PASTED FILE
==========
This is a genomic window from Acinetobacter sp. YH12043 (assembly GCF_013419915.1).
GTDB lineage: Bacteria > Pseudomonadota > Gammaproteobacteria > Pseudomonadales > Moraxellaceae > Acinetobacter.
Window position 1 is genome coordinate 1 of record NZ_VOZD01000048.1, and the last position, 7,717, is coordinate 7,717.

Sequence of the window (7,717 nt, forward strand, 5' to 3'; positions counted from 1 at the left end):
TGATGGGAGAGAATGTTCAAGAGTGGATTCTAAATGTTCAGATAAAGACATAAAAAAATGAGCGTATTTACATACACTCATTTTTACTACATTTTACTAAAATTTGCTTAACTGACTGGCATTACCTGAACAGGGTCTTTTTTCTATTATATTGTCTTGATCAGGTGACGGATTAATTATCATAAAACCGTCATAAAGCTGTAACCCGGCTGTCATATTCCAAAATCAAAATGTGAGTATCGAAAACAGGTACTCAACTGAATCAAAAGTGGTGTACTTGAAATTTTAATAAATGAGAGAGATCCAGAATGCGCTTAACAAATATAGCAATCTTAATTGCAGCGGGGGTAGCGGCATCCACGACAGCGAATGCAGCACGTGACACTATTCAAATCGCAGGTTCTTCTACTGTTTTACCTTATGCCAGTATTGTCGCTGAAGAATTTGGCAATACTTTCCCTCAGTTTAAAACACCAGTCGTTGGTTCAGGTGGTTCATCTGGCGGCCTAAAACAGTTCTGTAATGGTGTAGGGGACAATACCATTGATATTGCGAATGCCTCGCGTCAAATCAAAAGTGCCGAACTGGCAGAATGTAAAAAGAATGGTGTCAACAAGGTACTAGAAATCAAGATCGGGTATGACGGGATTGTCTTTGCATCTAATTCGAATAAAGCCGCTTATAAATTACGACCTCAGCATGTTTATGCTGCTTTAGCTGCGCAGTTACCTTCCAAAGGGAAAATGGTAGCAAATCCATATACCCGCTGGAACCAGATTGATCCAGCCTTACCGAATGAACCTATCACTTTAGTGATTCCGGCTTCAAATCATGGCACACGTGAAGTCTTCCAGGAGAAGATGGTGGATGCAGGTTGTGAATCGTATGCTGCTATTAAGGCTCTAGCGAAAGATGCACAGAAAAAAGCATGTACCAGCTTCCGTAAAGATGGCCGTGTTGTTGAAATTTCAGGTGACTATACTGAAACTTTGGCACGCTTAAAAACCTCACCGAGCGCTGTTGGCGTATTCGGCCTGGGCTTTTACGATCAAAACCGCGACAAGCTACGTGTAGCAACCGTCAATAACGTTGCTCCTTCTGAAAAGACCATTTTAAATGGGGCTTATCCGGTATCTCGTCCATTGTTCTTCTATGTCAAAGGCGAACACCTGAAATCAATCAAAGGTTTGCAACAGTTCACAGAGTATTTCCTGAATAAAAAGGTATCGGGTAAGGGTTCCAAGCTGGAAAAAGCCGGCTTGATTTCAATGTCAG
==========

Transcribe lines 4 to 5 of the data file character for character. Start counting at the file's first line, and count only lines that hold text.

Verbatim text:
Sequence of the window (7,717 nt, forward strand, 5' to 3'; positions counted from 1 at the left end):
TGATGGGAGAGAATGTTCAAGAGTGGATTCTAAATGTTCAGATAAAGACATAAAAAAATGAGCGTATTTACATACACTCATTTTTACTACATTTTACTAAAATTTGCTTAACTGACTGGCATTACCTGAACAGGGTCTTTTTTCTATTATATTGTCTTGATCAGGTGACGGATTAATTATCATAAAACCGTCATAAAGCTGTAACCCGGCTGTCATATTCCAAAATCAAAATGTGAGTATCGAAAACAGGTACTCAACTGAATCAAAAGTGGTGTACTTGAAATTTTAATAAATGAGAGAGATCCAGAATGCGCTTAACAAATATAGCAATCTTAATTGCAGCGGGGGTAGCGGCATCCACGACAGCGAATGCAGCACGTGACACTATTCAAATCGCAGGTTCTTCTACTGTTTTACCTTATGCCAGTATTGTCGCTGAAGAATTTGGCAATACTTTCCCTCAGTTTAAAACACCAGTCGTTGGTTCAGGTGGTTCATCTGGCGGCCTAAAACAGTTCTGTAATGGTGTAGGGGACAATACCATTGATATTGCGAATGCCTCGCGTCAAATCAAAAGTGCCGAACTGGCAGAATGTAAAAAGAATGGTGTCAACAAGGTACTAGAAATCAAGATCGGGTATGACGGGATTGTCTTTGCATCTAATTCGAATAAAGCCGCTTATAAATTACGACCTCAGCATGTTTATGCTGCTTTAGCTGCGCAGTTACCTTCCAAAGGGAAAATGGTAGCAAATCCATATACCCGCTGGAACCAGATTGATCCAGCCTTACCGAATGAACCTATCACTTTAGTGATTCCGGCTTCAAATCATGGCACACGTGAAGTCTTCCAGGAGAAGATGGTGGATGCAGGTTGTGAATCGTATGCTGCTATTAAGGCTCTAGCGAAAGATGCACAGAAAAAAGCATGTACCAGCTTCCGTAAAGATGGCCGTGTTGTTGAAATTTCAGGTGACTATACTGAAACTTTGGCACGCTTAAAAACCTCACCGAGCGCTGTTGGCGTATTCGGCCTGGGCTTTTACGATCAAAACCGCGACAAGCTACGTGTAGCAACCGTCAATAACGTTGCTCCTTCTGAAAAGACCATTTTAAATGGGGCTTATCCGGTATCTCGTCCATTGTTCTTCTATGTCAAAGGCGAACACCTGAAATCAATCAAAGGTTTGCAACAGTTCACAGAGTATTTCCTGAATAAAAAGGTATCGGGTAAGGGTTCCAAGCTGGAAAAAGCCGGCTTGATTTCAATGTCAG